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Inside Look: Jake Myler’s Orphan Blade

Most people associate Oni Press with Scott Pilgrim, or Greg Rucka’s Queen and Country. But as an innovative independent publisher they continually release new products. In November they released the Orphan Blade, an original Graphic novel about an adventure set in an alternate historical Japan. I had the chance to interview the artist, Jake Myler

This Week In Geek: Is “Orphan Blade” a rousing adventure for young readers, but with enough conviction and craftsmanship that it can be appreciated by an audience of all ages, like the popular Avatar show or Bone or The Goonies?

Jake Myler: Orphan Blade is something that I’d hope can stand up to properties like those! And it was made with as much love and attention as we could muster and should appeal to a wide swath of readers. Though I have to caution that it is not a book for all ages. It’s more like Blade of the Immortal in the violence department, so it doesn’t pull any punches when it comes to gore. I’d suggest not reading this unless you’re at least a teenager.

TWiG: Is it a tale of not only defeating the enemy, but also self-discovery that despite the exotic setting, we can all relate to?

Jake Myler: It really is, especially for the central character. He starts off pretty naive, but then goes on to learn a lot about the world, how cruel it can be, and ultimately how he wants to live the rest of his life. One of the reasons I took on the project initially was the great line of character development Nick was offering with his script.


TWiG: Tragically the writer and overall super cool dude Nick Almand passed away a year ago, although I’m sure his influence can be felt on every panel of the comic. Roughly how much of the book was completed before he passed away and how much was developed, as I imagine, with you trying to speculate on how he would have done it?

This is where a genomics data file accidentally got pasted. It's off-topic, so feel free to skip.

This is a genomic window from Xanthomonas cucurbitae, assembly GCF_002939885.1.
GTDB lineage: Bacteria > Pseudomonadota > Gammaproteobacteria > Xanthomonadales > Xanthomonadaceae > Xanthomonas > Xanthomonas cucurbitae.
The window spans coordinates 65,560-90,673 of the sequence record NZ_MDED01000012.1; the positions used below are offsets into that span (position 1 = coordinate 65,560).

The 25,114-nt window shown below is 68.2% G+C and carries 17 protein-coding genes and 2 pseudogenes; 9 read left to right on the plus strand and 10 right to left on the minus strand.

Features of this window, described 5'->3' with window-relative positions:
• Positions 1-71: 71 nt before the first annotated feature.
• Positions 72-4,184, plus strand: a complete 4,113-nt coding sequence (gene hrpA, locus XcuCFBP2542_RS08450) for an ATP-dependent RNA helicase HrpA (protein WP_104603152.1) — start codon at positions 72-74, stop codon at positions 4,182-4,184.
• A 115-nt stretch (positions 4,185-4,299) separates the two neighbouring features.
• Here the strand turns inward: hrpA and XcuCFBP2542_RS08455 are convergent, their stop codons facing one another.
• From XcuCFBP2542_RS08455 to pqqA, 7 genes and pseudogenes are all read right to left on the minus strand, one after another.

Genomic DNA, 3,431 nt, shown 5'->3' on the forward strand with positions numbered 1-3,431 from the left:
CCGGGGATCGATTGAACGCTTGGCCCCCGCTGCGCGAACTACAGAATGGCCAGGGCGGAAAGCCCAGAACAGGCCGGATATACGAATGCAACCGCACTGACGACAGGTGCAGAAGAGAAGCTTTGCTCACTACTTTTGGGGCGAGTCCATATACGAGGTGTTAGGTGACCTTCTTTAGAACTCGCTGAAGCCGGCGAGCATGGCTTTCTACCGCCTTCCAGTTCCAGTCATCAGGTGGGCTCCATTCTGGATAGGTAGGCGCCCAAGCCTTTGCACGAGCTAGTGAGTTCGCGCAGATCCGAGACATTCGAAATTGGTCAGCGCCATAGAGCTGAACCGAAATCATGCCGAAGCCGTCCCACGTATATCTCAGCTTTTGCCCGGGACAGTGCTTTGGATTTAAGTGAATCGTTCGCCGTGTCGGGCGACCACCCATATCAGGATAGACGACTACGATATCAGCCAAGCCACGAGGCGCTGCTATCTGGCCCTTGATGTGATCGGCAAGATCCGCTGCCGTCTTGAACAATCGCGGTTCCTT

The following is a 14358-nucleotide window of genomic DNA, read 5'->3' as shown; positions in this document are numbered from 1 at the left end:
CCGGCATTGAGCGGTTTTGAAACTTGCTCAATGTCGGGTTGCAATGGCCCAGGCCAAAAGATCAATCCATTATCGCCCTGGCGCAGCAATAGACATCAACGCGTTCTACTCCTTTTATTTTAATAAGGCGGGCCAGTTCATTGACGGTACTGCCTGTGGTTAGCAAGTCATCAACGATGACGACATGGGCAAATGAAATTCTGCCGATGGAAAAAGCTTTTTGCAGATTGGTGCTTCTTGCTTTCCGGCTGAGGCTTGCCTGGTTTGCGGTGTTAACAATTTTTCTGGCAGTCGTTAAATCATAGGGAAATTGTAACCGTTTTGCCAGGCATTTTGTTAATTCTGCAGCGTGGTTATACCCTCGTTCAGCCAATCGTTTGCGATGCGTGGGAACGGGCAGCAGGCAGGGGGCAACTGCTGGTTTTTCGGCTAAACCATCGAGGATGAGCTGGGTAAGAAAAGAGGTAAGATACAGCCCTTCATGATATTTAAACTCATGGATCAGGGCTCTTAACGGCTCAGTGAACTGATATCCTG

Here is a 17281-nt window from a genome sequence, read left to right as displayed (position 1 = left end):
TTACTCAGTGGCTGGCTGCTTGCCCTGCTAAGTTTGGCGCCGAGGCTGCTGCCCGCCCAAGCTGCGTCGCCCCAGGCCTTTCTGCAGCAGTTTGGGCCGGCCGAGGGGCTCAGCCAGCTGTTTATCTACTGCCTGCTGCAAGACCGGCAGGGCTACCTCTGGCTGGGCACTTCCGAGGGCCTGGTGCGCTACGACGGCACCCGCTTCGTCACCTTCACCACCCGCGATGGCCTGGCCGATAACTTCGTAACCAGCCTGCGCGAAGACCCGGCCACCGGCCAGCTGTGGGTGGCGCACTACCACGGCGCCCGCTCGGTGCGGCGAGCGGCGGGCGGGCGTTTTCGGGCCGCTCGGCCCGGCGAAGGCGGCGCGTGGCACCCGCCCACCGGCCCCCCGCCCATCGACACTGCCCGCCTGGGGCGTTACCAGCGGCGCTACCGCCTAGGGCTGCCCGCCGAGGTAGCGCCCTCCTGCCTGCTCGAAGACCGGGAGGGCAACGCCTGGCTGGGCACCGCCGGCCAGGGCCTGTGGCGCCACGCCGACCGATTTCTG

Jake Myler: Nick and I worked closely on every page of the book for about 3 years, and we were well into doing development work for the second book. But then Nick was suddenly gone, and although Orphan Blade volume one was just about done, it ended with kind of a cliff hanger. So I offered to finish the book up with what I know were Nicks ultimate goals for the characters and tie up any loose ends. I talked to him pretty much every day so I knew what he had in mind. Therefore by expanding on that list of goals, things came together pretty quickly and I was able to complete the book in what I think was a pretty satisfying way.

TWiG: As I understand, you’re taking some time away from comics, but if Marvel or DC came up to you asking if you were willing to do a few issues of Iron Fist or Richard Dragon would you be willing to pick up the pencil again?

Jake Myler: I think that I’d totally jump at the chance to work with Marvel or DC, it could be a lot of fun and I like to meet new people in the comic industry in general. Also even though working on original properties like Orphan Blade can be very fulfilling, working on a Licensed property with other characters can be a lot of fun. That’s why I jumped at the chance to draw Fraggle Rock.